Here's Why Bob Saget Was Tweeting an Apology to Car Seat Headrest - Rolling Stone
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Bob Saget Buries Hatchet With Car Seat Headrest Over Feud That Wasn’t Really a Feud

Indie rock favorites got an unexpected mention when the comedian apologized to everyone he’d blocked on Twitter

bob saget car seat headrest feud

Bob Saget sent his best to indie rock outfit Car Seat Headrest after apologizing for blocking people en masse on Twitter.

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Comedian Bob Saget and Car Seat Headrest appear to have finally settled their extremely online spat, though one would not be blamed for not realizing the Full House star was “feuding” with the indie rock favorites (including the two parties involved).

On Sunday, August 15th, Saget tweeted out an apology to “all the people I’ve blocked over the years,” adding, “Just can only let positive stuff in. If I could block myself I would.” He then ended the tweet with an unexpected addendum: “And sending @carseatheadrest my very best.”

The origins of the peculiar link between Saget and Car Seat Headrest date back over a decade, to the latter’s song, “The Ghost of Bob Saget.” In the song, a narrator is visited by a variety of ghosts while grappling with everything from sexuality to office drudgery to death. “The ghost of Bob Saget haunted me yesterday,” Car Seat Headrest’s Will Toledo sings at one point. “He said, ‘Pack your bag, ’cause we know you’re gay’/So I threw him in a river in the USA/Wherever I go is so fucked anyway.”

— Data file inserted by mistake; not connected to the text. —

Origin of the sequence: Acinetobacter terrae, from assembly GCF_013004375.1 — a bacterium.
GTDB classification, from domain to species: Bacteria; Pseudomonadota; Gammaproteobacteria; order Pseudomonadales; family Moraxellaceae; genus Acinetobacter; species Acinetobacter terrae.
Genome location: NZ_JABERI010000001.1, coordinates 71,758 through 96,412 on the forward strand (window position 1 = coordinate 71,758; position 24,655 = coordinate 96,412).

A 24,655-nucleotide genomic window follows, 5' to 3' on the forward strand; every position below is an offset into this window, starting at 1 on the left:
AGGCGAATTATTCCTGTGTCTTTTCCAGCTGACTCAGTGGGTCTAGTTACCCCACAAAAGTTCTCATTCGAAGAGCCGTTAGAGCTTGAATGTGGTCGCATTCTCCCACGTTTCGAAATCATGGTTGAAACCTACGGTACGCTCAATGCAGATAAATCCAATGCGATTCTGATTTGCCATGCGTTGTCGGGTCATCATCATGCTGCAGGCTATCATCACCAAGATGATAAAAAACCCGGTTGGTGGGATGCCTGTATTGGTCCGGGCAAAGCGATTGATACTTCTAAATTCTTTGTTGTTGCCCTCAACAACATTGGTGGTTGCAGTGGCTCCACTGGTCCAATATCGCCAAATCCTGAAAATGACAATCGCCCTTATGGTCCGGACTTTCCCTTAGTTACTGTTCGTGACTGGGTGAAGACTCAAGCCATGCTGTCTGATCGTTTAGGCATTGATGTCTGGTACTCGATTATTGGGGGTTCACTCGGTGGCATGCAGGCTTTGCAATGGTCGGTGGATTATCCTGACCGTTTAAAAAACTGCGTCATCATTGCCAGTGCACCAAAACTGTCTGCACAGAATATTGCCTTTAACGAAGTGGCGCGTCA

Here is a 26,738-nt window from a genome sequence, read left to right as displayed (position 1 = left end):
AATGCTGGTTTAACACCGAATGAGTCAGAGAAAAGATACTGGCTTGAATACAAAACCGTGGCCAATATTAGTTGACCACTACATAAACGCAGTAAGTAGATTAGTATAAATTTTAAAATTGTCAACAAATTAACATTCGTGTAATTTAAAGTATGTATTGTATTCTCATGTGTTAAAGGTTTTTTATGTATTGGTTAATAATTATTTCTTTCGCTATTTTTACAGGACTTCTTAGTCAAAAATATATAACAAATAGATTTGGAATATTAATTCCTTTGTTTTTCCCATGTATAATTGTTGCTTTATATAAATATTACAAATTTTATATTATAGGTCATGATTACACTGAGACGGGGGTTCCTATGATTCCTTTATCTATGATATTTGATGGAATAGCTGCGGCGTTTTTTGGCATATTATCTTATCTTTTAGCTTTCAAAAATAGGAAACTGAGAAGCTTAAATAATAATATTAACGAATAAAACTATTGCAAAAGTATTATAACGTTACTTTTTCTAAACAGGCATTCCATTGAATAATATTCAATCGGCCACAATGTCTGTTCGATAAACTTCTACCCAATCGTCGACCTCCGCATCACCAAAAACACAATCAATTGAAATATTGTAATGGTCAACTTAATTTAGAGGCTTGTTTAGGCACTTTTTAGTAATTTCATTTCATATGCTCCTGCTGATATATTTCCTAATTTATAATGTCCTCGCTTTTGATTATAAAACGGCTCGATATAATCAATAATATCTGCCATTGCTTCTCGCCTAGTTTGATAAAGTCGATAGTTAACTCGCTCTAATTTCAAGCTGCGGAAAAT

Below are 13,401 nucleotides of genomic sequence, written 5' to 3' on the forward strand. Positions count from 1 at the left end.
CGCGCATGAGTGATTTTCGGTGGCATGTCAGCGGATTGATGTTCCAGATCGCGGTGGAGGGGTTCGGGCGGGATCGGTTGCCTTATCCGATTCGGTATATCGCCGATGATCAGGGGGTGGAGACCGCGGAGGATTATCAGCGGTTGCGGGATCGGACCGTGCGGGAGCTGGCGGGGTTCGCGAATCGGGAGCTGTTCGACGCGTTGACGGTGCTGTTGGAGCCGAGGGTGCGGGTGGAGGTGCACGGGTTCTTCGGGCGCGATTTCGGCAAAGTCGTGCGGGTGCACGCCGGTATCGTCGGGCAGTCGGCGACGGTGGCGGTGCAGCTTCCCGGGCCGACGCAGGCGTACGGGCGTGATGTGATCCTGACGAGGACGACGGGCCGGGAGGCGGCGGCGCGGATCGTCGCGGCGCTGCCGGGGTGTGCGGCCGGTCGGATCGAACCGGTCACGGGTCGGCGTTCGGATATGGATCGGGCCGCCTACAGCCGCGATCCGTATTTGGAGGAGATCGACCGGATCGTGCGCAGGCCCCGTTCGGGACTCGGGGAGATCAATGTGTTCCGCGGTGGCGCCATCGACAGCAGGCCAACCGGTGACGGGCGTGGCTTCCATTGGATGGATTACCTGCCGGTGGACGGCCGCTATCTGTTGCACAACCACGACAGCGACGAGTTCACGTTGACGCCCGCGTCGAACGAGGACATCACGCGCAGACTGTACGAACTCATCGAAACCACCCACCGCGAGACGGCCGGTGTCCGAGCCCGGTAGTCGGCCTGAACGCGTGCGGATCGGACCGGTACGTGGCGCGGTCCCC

The song and Saget’s place in it was inspired by a comic, Asscastle, written by Toledo’s friend Cate Wurtz. Without getting too bogged down in the minutiae, Toledo even tried to relay this info to Saget, responding to his tweet with, “Bob, you were in a comic my friend @partydogge wrote a while ago! From there, it became a whole thing.” (Asscastle is available to peruse here.)

So why did this tangled mess of cultural refuse wash up on the shores of Twitter’s trending topics now? Thanks to some internet sleuthing from Uproxx, it appears that some Car Seat Headrest and Asscastle fans had been chatting about the song and comic in recent days, which is how it inevitably ended up on Saget’s radar. Saget, probably not knowing what was going on, started blocking people, which in turn sparked a bit of light outrage, which ultimately prompted the aforementioned apology.

So there you go. At least Jesse and the Rippers weren’t somehow involved. And Bob, if you’re reading, do give Teens of Denial and Twin Fantasy a listen — you might like it!

In This Article: Bob Saget, Car Seat Headrest

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